2. This turns out to be a rather uncomfortable assignment from the Lord. God told Ezekiel to lie on his right side for 390 days. In this way, he was to illustrate the sins of Israel, one day for each year of Israel’s sinfulness. But he wasn’t done with this ministry of lying on his side. God then wanted him to lie on his left side for 40 days, representing Judah’s sinfulness, one day for each year. Ezekiel seemed to take this assignment in stride without an objection. (chapter 4).
  3. While lying on his side, Ezekiel was to bake a flat bread composed of God’s special recipe. He was to bake this bread over a fire fueled by human excrement. You heard me right, human waste. Ezekiel complained to the Lord that this would violate the priestly purity laws (that God made up in the first place), so God relented and said, okay, you can use cow dung for your fuel. That’s the Lord being flexible. (chapter 4).
  4. God then asked Ezekiel to take a sharpened sword and shave his head and his beard. Ezekiel wasn’t thrilled about this, because shaving in his culture represented grief and shame. It was humiliating for him to shave, but he did it anyway. I wonder if he had a tough time looking people in the eyes during this object lesson. (chapter 5).
  5. The Lord then asked Ezekiel to act out the movements of those going into exile. So Ezekiel had to pack up his bare necessities, whatever he could carry in a sack over his shoulder. He then was instructed to climb through a hole in a wall with his sack in the middle of the night, and walk away from home for parts unknown. All this was done in public so the people wouldn’t miss the point. (chapter 12).
  6. Later on Ezekiel was told to stand up in the middle of the street in a public setting and sing a long solo, a funeral song. The problem was that no one in particular had died. He might have looked a little foolish doing this. And then later, when he had a good reason to sing a funeral song, God told him not to mourn his wife’s death in public. She had just died, and he wanted to mourn properly, but he was told to refrain from all the funeral rituals, no grief, no tears. So when there was good reason to mourn with a funeral song, Ezekiel wasn’t allowed to do it. And when there was no reason whatsoever to sing a funeral song in public, there he was singing his solo on a street corner. All this is exactly the opposite of what the people were expecting, and they no doubt were all scratching their heads. (chapters 19 and 24).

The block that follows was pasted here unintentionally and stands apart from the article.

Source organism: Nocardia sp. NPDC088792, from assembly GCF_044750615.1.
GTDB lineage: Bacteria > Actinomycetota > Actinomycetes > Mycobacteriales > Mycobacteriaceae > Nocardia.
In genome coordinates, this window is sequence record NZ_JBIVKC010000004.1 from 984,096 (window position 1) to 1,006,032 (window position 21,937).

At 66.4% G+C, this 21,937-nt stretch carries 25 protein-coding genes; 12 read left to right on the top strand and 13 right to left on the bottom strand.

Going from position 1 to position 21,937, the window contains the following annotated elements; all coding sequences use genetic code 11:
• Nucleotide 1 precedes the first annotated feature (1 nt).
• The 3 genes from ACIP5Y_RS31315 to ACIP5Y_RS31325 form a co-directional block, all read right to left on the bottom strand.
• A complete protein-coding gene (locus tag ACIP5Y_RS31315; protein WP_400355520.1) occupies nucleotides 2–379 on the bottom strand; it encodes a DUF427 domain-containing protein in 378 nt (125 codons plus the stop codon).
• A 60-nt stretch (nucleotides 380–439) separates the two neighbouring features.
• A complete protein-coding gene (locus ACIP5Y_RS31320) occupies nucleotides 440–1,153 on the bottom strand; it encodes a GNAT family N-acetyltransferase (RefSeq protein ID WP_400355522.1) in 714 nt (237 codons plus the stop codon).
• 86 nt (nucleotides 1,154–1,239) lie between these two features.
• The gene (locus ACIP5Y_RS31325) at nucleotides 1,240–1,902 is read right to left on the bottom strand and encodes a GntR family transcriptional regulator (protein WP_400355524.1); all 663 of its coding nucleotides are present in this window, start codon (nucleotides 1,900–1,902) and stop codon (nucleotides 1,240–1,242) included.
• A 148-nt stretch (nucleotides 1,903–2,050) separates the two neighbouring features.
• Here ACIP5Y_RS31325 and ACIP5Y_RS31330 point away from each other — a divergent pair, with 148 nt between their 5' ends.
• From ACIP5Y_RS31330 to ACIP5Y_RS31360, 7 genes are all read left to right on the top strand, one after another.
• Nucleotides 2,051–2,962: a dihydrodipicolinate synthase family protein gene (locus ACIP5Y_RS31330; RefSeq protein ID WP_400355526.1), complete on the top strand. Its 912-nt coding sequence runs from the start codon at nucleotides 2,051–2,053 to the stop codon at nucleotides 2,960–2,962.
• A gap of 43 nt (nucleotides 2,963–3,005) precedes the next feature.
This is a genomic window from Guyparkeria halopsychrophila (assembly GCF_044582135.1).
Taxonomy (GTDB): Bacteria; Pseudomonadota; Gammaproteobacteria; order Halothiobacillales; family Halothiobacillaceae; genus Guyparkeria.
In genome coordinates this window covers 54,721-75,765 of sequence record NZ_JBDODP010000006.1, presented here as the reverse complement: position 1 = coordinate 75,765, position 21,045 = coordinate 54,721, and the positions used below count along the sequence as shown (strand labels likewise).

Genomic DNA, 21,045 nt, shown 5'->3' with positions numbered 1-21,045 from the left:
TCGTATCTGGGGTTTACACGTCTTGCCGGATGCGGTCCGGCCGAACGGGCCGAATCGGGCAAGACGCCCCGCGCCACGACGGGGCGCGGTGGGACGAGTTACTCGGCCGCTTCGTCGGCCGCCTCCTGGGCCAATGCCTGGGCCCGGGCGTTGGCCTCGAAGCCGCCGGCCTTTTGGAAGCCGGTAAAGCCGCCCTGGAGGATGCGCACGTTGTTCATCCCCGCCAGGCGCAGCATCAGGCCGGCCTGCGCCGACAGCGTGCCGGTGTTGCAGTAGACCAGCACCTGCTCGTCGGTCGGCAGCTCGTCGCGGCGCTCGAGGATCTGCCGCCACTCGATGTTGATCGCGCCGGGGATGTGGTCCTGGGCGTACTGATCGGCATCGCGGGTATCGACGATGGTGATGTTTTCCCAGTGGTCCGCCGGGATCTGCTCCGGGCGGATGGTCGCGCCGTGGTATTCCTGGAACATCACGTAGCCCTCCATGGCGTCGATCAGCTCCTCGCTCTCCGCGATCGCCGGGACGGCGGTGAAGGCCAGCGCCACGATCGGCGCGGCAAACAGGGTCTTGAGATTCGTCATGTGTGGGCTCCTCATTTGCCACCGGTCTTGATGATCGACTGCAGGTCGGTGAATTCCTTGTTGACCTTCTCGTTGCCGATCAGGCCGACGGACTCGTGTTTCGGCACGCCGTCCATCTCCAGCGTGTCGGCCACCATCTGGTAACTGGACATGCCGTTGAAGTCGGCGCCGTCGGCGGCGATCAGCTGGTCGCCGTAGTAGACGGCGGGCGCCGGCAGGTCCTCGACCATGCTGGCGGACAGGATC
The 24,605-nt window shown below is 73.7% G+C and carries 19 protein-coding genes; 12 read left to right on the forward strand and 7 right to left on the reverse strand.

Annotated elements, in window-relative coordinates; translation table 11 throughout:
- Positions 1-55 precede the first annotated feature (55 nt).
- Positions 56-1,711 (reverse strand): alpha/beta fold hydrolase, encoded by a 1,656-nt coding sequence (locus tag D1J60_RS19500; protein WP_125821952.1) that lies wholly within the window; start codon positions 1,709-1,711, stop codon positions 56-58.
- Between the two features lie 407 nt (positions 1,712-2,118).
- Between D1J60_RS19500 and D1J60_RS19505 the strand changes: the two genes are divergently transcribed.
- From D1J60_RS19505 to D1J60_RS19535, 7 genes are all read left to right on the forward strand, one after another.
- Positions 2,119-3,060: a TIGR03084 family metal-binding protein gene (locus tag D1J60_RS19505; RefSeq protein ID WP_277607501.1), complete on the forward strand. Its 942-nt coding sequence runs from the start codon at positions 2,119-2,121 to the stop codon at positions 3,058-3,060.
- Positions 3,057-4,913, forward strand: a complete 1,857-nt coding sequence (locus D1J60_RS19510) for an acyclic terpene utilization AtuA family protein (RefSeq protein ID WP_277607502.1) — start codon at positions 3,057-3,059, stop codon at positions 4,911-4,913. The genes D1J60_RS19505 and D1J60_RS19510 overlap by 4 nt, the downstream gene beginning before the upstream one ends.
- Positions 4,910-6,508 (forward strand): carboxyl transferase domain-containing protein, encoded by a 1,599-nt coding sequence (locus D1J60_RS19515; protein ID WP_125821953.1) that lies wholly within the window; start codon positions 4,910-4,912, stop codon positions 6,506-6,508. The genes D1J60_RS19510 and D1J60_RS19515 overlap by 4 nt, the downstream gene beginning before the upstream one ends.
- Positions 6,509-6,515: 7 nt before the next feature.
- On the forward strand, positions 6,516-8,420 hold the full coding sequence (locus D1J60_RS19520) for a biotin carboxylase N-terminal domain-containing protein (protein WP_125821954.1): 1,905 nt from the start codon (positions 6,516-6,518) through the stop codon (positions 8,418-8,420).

HOPE. Soon after this word from the Lord, Ezekiel spoke words of hope and consolation to the Israelites. He said that Israel would be restored as a nation one day, and the people would return home (Ezek. 36). The people probably found this hard to believe, since everything looked so hopeless. Ezekiel also spoke God’s promise to judge the nations who were used to punish Israel. But God didn’t stop with those hopeful words. Ezekiel went on to say that God would purify His people in a dramatically unique way. “And I will give you a new heart, and I will put a new spirit in you. I will take out your stony, stubborn heart and give you a tender, responsive heart. And I will put my Spirit in you so that you will follow my teachings and be careful to obey my commands.” (Ez. 36:26-27). God promised to transform, renew, and empower His people to do His will. This promise reflects the New Covenant with Jesus and the Holy Spirit given to us by God.

No matter how strongly Ezekiel preached about the holiness and moral perfection of Yahweh, the people wouldn’t respond. They were consistently stubborn, rebellious, and they simply wouldn’t admit their sinfulness, just as the Lord had warned at Ezekiel’s calling. Ezekiel closed his autobiographical book by preaching messianic prophesies about the new Kingdom of God and the new Temple. His somewhat discouraging book closed on a high note of hopefulness. The name Ezekiel means “God strengthens,” and his life is a powerful testimony to that fact.